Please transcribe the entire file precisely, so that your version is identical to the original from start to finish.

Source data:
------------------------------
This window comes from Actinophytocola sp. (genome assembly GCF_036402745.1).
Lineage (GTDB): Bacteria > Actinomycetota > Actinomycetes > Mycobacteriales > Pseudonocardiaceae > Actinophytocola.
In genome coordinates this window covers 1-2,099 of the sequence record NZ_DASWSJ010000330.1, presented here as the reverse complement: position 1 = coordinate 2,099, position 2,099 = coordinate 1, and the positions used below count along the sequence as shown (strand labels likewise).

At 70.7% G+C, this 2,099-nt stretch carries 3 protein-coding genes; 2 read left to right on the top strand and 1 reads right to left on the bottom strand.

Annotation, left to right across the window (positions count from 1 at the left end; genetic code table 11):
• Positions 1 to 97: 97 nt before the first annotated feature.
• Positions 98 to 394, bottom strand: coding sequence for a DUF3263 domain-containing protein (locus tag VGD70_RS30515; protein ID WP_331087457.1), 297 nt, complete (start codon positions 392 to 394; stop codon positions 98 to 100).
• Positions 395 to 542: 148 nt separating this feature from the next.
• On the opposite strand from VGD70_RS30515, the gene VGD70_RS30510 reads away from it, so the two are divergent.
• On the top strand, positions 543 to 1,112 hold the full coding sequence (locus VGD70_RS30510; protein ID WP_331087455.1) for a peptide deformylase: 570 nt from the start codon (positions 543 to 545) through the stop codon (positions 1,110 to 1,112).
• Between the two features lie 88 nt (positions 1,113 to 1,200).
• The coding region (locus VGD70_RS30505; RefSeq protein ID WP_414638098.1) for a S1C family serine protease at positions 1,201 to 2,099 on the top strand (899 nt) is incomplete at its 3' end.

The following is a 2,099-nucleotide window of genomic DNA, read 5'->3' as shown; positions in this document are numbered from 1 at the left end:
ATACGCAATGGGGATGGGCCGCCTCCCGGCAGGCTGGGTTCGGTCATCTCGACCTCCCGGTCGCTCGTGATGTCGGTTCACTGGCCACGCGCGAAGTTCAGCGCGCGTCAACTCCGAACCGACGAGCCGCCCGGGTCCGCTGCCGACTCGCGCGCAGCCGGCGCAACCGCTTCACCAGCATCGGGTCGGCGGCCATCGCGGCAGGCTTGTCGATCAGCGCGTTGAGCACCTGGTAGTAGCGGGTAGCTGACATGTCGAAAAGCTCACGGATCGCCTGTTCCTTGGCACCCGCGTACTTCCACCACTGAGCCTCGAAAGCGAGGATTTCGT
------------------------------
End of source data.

This window comes from Actinophytocola sp. (genome assembly GCF_036402745.1).
Lineage (GTDB): Bacteria > Actinomycetota > Actinomycetes > Mycobacteriales > Pseudonocardiaceae > Actinophytocola.
In genome coordinates this window covers 1-2,099 of the sequence record NZ_DASWSJ010000330.1, presented here as the reverse complement: position 1 = coordinate 2,099, position 2,099 = coordinate 1, and the positions used below count along the sequence as shown (strand labels likewise).

At 70.7% G+C, this 2,099-nt stretch carries 3 protein-coding genes; 2 read left to right on the top strand and 1 reads right to left on the bottom strand.

Annotation, left to right across the window (positions count from 1 at the left end; genetic code table 11):
• Positions 1 to 97: 97 nt before the first annotated feature.
• Positions 98 to 394, bottom strand: coding sequence for a DUF3263 domain-containing protein (locus tag VGD70_RS30515; protein ID WP_331087457.1), 297 nt, complete (start codon positions 392 to 394; stop codon positions 98 to 100).
• Positions 395 to 542: 148 nt separating this feature from the next.
• On the opposite strand from VGD70_RS30515, the gene VGD70_RS30510 reads away from it, so the two are divergent.
• On the top strand, positions 543 to 1,112 hold the full coding sequence (locus VGD70_RS30510; protein ID WP_331087455.1) for a peptide deformylase: 570 nt from the start codon (positions 543 to 545) through the stop codon (positions 1,110 to 1,112).
• Between the two features lie 88 nt (positions 1,113 to 1,200).
• The coding region (locus VGD70_RS30505; RefSeq protein ID WP_414638098.1) for a S1C family serine protease at positions 1,201 to 2,099 on the top strand (899 nt) is incomplete at its 3' end.

The following is a 2,099-nucleotide window of genomic DNA, read 5'->3' as shown; positions in this document are numbered from 1 at the left end:
ATACGCAATGGGGATGGGCCGCCTCCCGGCAGGCTGGGTTCGGTCATCTCGACCTCCCGGTCGCTCGTGATGTCGGTTCACTGGCCACGCGCGAAGTTCAGCGCGCGTCAACTCCGAACCGACGAGCCGCCCGGGTCCGCTGCCGACTCGCGCGCAGCCGGCGCAACCGCTTCACCAGCATCGGGTCGGCGGCCATCGCGGCAGGCTTGTCGATCAGCGCGTTGAGCACCTGGTAGTAGCGGGTAGCTGACATGTCGAAAAGCTCACGGATCGCCTGTTCCTTGGCACCCGCGTACTTCCACCACTGAGCCTCGAAAGCGAGGATTTCGT